collection mission and camp operations. Detainees continue to receive
medical care, three meals daily that meet Muslim dietary laws, clothing,
permanent shelter, showers, and humane treatment consistent with the provisions
of the Geneva Convention.
Appropriations Act of 2002 and the Fiscal Year 2003 Defense Appropriations
Act included provisions to use counterdrug assets for non-counterdrug
missions within these respective years. The granting of expanded authority
for operations was an important recognition that it is impossible to separate
the drug threat from the threat to security and stability raised by terrorist
organizations such as the FARC, ELN, and AUC. Operations are more efficient
and effective because the same assets are used to confront terrorists
as well as drug traffickers. We can now share more intelligence with Colombia,
and they can use counterdrug-funded assets in the combined campaign against
terrorists and drug production and trafficking. A great example of success
as a result of expanded authority is the killing of the FARCs 15th
Front Commander by the Colombian military utilizing U.S. provided UH-1
helicopters flown by Colombian pilots.
security cooperation activities expand United States influence, assure
friends, and dissuade potential adversaries. The overarching goals are
to promote regional security and stability through training, equipping,
and developing allied security force capabilities that improve competence
and professionalism while underscoring respect for human rights.
are also intended to strengthen respect for the rule of law, civilian
control of the military, and support for democratic ideals. We do this
not only because it is in tune with the highest values of the American
people, but also because it is a strategic, operational, and tactical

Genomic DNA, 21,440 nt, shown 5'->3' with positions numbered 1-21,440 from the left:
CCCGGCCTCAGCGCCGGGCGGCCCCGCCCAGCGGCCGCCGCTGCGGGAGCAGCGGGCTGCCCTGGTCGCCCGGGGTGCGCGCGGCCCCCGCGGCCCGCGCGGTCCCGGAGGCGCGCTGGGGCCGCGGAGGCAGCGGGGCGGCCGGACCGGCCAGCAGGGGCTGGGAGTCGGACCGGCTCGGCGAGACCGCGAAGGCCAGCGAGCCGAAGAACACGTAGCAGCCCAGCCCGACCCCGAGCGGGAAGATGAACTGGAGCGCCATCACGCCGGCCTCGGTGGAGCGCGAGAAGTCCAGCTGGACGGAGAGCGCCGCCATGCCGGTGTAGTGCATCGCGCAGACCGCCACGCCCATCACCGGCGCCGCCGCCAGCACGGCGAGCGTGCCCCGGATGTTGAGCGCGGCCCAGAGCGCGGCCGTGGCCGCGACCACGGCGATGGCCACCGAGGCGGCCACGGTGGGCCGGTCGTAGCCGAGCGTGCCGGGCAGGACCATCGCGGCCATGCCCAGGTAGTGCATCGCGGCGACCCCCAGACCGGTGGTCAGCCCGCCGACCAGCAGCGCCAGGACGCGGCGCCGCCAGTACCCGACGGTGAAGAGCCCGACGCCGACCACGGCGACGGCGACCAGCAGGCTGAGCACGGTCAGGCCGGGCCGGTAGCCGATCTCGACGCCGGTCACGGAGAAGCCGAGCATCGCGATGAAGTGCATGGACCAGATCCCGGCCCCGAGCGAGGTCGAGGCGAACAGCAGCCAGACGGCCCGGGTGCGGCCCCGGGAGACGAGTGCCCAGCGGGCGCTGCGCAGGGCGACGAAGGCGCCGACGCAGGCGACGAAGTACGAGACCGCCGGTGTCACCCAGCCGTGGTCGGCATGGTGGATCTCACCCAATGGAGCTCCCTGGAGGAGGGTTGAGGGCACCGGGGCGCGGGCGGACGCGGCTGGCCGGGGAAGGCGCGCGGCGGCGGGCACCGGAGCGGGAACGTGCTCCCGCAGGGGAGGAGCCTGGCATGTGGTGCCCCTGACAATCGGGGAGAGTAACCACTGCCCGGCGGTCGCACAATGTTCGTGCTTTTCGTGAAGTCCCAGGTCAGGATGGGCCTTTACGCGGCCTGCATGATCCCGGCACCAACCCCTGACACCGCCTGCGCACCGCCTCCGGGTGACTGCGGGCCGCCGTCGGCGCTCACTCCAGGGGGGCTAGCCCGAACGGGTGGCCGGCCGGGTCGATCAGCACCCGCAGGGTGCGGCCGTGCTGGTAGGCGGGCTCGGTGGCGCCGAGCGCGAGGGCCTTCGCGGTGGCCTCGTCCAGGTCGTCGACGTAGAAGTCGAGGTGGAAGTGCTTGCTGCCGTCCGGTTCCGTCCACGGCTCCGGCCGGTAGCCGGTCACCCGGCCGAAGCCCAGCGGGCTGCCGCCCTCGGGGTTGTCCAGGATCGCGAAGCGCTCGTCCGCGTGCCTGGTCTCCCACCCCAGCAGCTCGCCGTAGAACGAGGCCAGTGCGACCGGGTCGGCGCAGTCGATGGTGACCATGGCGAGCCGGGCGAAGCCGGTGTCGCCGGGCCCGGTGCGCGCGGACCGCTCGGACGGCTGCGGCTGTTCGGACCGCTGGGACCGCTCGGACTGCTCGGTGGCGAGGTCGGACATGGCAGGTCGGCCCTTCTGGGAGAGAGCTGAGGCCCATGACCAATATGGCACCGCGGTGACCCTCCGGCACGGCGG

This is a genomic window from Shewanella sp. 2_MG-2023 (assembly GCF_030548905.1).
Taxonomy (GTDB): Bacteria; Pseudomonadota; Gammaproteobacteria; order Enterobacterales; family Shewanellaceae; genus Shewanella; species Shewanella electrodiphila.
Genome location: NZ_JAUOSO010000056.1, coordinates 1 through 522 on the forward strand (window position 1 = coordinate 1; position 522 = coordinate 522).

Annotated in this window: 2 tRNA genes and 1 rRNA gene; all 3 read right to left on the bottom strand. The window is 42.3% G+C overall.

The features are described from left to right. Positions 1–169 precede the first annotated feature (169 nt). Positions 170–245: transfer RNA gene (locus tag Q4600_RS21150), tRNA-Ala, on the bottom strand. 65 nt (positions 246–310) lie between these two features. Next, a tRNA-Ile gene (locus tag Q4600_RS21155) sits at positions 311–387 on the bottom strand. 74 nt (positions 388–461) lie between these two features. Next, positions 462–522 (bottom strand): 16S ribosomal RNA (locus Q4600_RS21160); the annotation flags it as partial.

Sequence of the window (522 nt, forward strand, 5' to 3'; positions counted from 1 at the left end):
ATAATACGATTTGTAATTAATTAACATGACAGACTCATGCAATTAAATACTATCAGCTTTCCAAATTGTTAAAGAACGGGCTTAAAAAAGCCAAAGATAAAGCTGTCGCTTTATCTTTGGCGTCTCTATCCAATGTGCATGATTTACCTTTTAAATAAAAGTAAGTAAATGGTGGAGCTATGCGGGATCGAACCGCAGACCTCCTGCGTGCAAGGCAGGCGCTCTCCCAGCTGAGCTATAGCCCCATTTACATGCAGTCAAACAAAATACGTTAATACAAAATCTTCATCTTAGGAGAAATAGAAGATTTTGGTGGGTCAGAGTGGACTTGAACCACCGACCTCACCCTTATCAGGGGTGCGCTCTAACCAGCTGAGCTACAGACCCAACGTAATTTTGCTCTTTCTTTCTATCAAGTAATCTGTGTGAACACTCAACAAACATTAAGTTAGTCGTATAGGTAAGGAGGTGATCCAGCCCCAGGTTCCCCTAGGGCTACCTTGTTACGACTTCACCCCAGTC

necessity. Security forces must enjoy the trust and confidence of their
people before they can be effective. Only by respecting the law and the
dignity of all the citizens they are sworn to defend, can security forces
hope to gain the respect of those they protect.
We annually coordinate
and direct more than 30 legal engagement activities among military counterparts,
regional governments, and non-government organizations. Specific accomplishments
include the creation of a legal corps, reform of military justice codes
and procedures, human rights and law of war education, and the inclusion
of military lawyers in the planning and execution of military operations.
Nowhere are the positive results of these efforts more apparent than in
Colombia where the people now hold their military in high esteem.
training are disaster relief programs that teach militaries how to respond
to their civilian authorities when disasters occur. Fuerzas Aliadas is
the cornerstone of this program and will be hosted by Nicaragua this year.
More than 20 nations will participate, including our regional partners,
Canada, the United Kingdom, the Netherlands, and France.
Beyond disaster relief,
New Horizons exercises provide unique and rigorous training opportunities
to engineer, medical, and civil affairs units. These activities hone U.S.
forces engineering and medical skills in a challenging environment,
under conditions nearly impossible to replicate in the U.S.
Last year the New
Horizon exercises completed 33 engineer projects consisting of schools,